Tom Gillette ‘52 was in the second class to spend four years at Webb in Glen Cove. The Webb Administrator was Admiral S. M. Robinson, the only USN Engineering Duty Officer (EDO) to achieve four-star rank. Over three decades (1915-45) Robinson was a mentor of Tom’s father, Claude Gillette, the Manager of Pearl Harbor Naval Shipyard (1939-42) where Tom witnessed the December 7, 1941 attack. Promoted to Rear Admiral, Tom’s father in 1943-45 was in charge of Puget Sound Naval Shipyard (PSNS). Having known many graduates during his career, he encouraged Tom to apply to Webb.
During the Korean War, for three years Tom applied his Webb background as a Navy EDO at PSNS, first on ship repairs/conversions and later, in the Planning Department, setting priority lists, monitoring work progress and trouble-shooting problems. Jobs included installing the first steam catapults on a U.S. aircraft carrier and mothballing the USS Missouri.
In 1956, attracted by its management development emphasis, Tom joined Esso’s (now ExxonMobil) Baton Rouge Refinery, the largest in the U.S., where he had eight different assignments in ten years. The first jobs involved docks, tanks, offsites, process unit inspection and operations troubleshooting. Knowledge gained at Webb was heavily used, especially fluid flow, furnaces, heat exchangers, and steam systems. During this time, Tom learned refining processes and obtained (night school) an MBA at LSU.
Assigned to a budget group, Tom introduced discounted cash flow (DCF) analysis for project analysis and justification. Next, he worked in short and long-range economics groups using unit and refinery simulations to determine product yields and costs. His last assignment at Baton Rouge was as head of Business Analysis and Specialties Economics. This group negotiated large supply contracts and developed total and incremental costs for over 1000 products manufactured at Baton Rouge.
In 1965 Tom transferred to Houston to a Corporate Planning group that did special studies for directors, reviewed capital projects requiring Board approval, and prepared long-range plans for U.S. operations. This was followed by a loan assignment as Planning and Economics Manager for Esso Australia, which had recently found large offshore crude oil reserves. His group provided economic analysis for refining and marketing and for support of crude price negotiations with the Australian government.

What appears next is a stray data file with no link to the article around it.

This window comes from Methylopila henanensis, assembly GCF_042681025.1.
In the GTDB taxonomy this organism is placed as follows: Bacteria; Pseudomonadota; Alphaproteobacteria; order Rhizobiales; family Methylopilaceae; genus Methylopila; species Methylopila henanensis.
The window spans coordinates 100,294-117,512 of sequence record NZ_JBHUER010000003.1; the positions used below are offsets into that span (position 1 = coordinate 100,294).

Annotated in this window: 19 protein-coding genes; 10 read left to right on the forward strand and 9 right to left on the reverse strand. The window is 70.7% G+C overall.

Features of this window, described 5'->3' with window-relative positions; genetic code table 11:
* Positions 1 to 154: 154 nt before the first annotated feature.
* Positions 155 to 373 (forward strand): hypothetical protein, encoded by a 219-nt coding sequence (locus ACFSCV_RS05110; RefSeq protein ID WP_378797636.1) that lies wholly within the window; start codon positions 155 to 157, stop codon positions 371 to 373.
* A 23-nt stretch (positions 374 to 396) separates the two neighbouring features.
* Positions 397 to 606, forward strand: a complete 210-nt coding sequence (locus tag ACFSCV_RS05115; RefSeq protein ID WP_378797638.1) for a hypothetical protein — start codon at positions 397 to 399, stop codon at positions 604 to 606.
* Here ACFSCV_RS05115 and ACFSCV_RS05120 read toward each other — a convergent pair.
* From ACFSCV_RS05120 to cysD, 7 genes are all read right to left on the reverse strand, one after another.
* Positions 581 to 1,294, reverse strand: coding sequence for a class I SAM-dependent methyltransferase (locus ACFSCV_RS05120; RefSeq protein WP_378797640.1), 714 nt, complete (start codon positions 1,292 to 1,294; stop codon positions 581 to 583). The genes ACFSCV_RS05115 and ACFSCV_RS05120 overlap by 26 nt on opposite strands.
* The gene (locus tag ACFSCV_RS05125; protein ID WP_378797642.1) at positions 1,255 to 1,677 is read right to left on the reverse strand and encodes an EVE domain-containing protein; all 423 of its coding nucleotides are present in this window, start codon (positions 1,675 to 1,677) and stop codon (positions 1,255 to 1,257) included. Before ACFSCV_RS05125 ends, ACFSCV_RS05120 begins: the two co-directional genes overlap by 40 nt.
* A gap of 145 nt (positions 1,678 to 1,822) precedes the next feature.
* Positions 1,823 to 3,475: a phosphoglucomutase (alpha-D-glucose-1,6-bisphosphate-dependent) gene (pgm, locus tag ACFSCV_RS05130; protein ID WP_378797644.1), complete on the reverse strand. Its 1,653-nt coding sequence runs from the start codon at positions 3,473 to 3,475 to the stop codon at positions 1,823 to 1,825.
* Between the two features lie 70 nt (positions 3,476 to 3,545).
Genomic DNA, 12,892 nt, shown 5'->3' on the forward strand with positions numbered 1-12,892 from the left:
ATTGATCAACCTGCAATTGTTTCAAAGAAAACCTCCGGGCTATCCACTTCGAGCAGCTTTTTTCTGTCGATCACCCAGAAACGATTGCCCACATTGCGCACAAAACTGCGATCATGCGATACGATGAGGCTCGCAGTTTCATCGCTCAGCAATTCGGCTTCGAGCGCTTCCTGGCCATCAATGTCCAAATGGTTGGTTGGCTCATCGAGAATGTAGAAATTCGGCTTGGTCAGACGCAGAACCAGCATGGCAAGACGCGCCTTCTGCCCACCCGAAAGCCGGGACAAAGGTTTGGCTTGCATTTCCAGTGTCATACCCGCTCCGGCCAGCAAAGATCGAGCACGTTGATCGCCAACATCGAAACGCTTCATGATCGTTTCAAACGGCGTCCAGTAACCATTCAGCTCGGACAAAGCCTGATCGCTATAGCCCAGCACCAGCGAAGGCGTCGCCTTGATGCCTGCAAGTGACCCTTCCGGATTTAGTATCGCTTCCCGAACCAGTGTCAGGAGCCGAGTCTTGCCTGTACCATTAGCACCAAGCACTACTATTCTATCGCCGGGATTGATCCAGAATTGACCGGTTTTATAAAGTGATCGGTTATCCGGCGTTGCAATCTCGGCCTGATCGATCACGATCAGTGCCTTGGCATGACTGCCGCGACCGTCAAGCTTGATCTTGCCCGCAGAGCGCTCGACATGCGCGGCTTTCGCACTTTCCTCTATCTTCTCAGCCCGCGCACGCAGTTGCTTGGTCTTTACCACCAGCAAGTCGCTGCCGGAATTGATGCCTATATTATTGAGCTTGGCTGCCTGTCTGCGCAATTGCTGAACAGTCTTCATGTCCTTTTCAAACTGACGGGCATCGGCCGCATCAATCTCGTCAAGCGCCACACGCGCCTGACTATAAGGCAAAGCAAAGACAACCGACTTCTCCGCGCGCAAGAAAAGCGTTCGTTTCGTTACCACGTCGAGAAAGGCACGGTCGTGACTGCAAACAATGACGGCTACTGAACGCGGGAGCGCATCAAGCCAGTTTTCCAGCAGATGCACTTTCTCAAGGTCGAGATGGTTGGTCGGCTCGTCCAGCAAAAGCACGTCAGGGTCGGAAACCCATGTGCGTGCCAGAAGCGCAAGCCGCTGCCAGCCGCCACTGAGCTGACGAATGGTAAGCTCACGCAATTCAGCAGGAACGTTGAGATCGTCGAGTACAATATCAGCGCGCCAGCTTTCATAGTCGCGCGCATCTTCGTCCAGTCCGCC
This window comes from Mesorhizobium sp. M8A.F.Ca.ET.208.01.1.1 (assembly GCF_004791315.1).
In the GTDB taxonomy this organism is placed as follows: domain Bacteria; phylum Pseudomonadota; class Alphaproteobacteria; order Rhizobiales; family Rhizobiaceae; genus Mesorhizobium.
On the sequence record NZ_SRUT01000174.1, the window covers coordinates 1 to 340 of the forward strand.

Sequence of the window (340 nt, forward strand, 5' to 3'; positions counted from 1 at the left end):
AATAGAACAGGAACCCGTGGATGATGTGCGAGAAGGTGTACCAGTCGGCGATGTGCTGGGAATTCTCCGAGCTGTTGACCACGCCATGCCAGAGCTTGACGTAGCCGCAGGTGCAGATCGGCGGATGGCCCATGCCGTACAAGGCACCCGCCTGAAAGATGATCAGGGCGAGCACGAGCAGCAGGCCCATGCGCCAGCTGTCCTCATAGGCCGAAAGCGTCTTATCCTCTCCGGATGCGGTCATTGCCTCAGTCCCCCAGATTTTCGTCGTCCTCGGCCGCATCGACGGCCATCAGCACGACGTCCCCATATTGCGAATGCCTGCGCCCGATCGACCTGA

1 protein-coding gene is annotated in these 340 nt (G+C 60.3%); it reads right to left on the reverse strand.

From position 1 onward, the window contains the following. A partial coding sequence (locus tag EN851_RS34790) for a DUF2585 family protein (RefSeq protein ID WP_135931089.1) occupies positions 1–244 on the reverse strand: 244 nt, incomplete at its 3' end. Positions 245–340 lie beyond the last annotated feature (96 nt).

Returning to Houston in 1969, Tom was assigned to the Controllers Department as Refining Financial Coordinator. He designed and supervised the implementation of Exxon’s uniform domestic refining accounting systems, one which provided actionable information for operating management and replaced purely financial programs previously used by seven refineries and plants.
In 1973, after federal price controls were imposed on the petroleum industry, Tom managed the organization created to track regulations and demonstrate compliance. Documentation of $750 million per month in increased costs and recoveries was required, as well as rapid response to federal and state government audit and data requests. Tom participated in over fifty government hearings, often presenting Exxon’s testimony. After petroleum was decontrolled by President Reagan, Tom worked on competitive strategy studies.
In 1982 Tom’s Webb background resulted in his being named External Affairs Manager of Exxon Shipping, responsible for activities not related to current operations, namely public affairs, litigation support, oil spill planning, and interfunctional studies. When the Exxon Valdez grounded in 1989, Tom was first to arrive in the response center to mount the spill response effort. Soon thereafter, he became a Litigation Consultant, interfacing with the public and retained law firms on Exxon Valdez issues. He retired from Exxon in 1992, but was retained as a consultant several more years.
Tom then teamed with a partner to do studies for barge, terminal, refining, pipeline, and financial entities. On a subscription basis, a periodic report was developed on volumes and costs of crude and product movements by pipeline, barge, and tankers. This report is now being prepared by another Exxon retiree and David St. Amand ‘77.
Tom now lives in Houston, Texas. A docent on the USS Texas (BB35), he invites Webbies to see its 1920s vintage “A” type riveted boilers and its unchanged 1911-built engine room with its 14,000 SHP double-acting triple expansion steam engine.